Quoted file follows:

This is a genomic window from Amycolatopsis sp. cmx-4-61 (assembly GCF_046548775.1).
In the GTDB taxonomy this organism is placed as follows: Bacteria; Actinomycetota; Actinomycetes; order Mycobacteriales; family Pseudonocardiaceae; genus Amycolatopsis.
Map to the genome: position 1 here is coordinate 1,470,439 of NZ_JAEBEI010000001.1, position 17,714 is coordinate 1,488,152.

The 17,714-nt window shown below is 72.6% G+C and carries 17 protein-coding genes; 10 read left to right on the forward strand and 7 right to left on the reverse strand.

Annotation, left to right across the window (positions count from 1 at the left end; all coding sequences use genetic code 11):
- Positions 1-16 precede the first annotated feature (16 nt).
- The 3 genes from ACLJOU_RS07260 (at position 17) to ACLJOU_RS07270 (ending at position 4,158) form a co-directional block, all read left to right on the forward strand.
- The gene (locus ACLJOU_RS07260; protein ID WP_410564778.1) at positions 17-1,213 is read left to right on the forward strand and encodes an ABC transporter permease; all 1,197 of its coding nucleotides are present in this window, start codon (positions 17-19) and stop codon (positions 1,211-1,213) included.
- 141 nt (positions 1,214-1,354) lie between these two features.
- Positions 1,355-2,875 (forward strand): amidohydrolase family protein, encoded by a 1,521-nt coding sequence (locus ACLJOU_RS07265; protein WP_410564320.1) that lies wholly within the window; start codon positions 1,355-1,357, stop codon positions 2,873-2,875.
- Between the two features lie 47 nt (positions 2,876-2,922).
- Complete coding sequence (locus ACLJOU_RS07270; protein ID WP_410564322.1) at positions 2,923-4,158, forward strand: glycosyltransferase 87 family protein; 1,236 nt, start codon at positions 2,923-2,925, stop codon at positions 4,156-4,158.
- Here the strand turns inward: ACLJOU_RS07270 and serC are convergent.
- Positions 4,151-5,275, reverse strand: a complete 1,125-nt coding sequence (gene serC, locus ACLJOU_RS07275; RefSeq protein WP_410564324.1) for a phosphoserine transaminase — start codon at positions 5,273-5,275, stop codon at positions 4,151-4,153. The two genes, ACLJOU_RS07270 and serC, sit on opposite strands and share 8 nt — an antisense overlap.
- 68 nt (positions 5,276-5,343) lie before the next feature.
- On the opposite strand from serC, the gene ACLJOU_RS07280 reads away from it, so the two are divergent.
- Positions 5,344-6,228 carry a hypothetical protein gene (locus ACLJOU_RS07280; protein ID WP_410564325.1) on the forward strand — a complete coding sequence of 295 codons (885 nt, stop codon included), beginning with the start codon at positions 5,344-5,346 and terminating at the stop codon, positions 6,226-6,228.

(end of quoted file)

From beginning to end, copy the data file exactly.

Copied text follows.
This is a genomic window from Amycolatopsis sp. cmx-4-61 (assembly GCF_046548775.1).
In the GTDB taxonomy this organism is placed as follows: Bacteria; Actinomycetota; Actinomycetes; order Mycobacteriales; family Pseudonocardiaceae; genus Amycolatopsis.
Map to the genome: position 1 here is coordinate 1,470,439 of NZ_JAEBEI010000001.1, position 17,714 is coordinate 1,488,152.

The 17,714-nt window shown below is 72.6% G+C and carries 17 protein-coding genes; 10 read left to right on the forward strand and 7 right to left on the reverse strand.

Annotation, left to right across the window (positions count from 1 at the left end; all coding sequences use genetic code 11):
- Positions 1-16 precede the first annotated feature (16 nt).
- The 3 genes from ACLJOU_RS07260 (at position 17) to ACLJOU_RS07270 (ending at position 4,158) form a co-directional block, all read left to right on the forward strand.
- The gene (locus ACLJOU_RS07260; protein ID WP_410564778.1) at positions 17-1,213 is read left to right on the forward strand and encodes an ABC transporter permease; all 1,197 of its coding nucleotides are present in this window, start codon (positions 17-19) and stop codon (positions 1,211-1,213) included.
- 141 nt (positions 1,214-1,354) lie between these two features.
- Positions 1,355-2,875 (forward strand): amidohydrolase family protein, encoded by a 1,521-nt coding sequence (locus ACLJOU_RS07265; protein WP_410564320.1) that lies wholly within the window; start codon positions 1,355-1,357, stop codon positions 2,873-2,875.
- Between the two features lie 47 nt (positions 2,876-2,922).
- Complete coding sequence (locus ACLJOU_RS07270; protein ID WP_410564322.1) at positions 2,923-4,158, forward strand: glycosyltransferase 87 family protein; 1,236 nt, start codon at positions 2,923-2,925, stop codon at positions 4,156-4,158.
- Here the strand turns inward: ACLJOU_RS07270 and serC are convergent.
- Positions 4,151-5,275, reverse strand: a complete 1,125-nt coding sequence (gene serC, locus ACLJOU_RS07275; RefSeq protein WP_410564324.1) for a phosphoserine transaminase — start codon at positions 5,273-5,275, stop codon at positions 4,151-4,153. The two genes, ACLJOU_RS07270 and serC, sit on opposite strands and share 8 nt — an antisense overlap.
- 68 nt (positions 5,276-5,343) lie before the next feature.
- On the opposite strand from serC, the gene ACLJOU_RS07280 reads away from it, so the two are divergent.
- Positions 5,344-6,228 carry a hypothetical protein gene (locus ACLJOU_RS07280; protein ID WP_410564325.1) on the forward strand — a complete coding sequence of 295 codons (885 nt, stop codon included), beginning with the start codon at positions 5,344-5,346 and terminating at the stop codon, positions 6,226-6,228.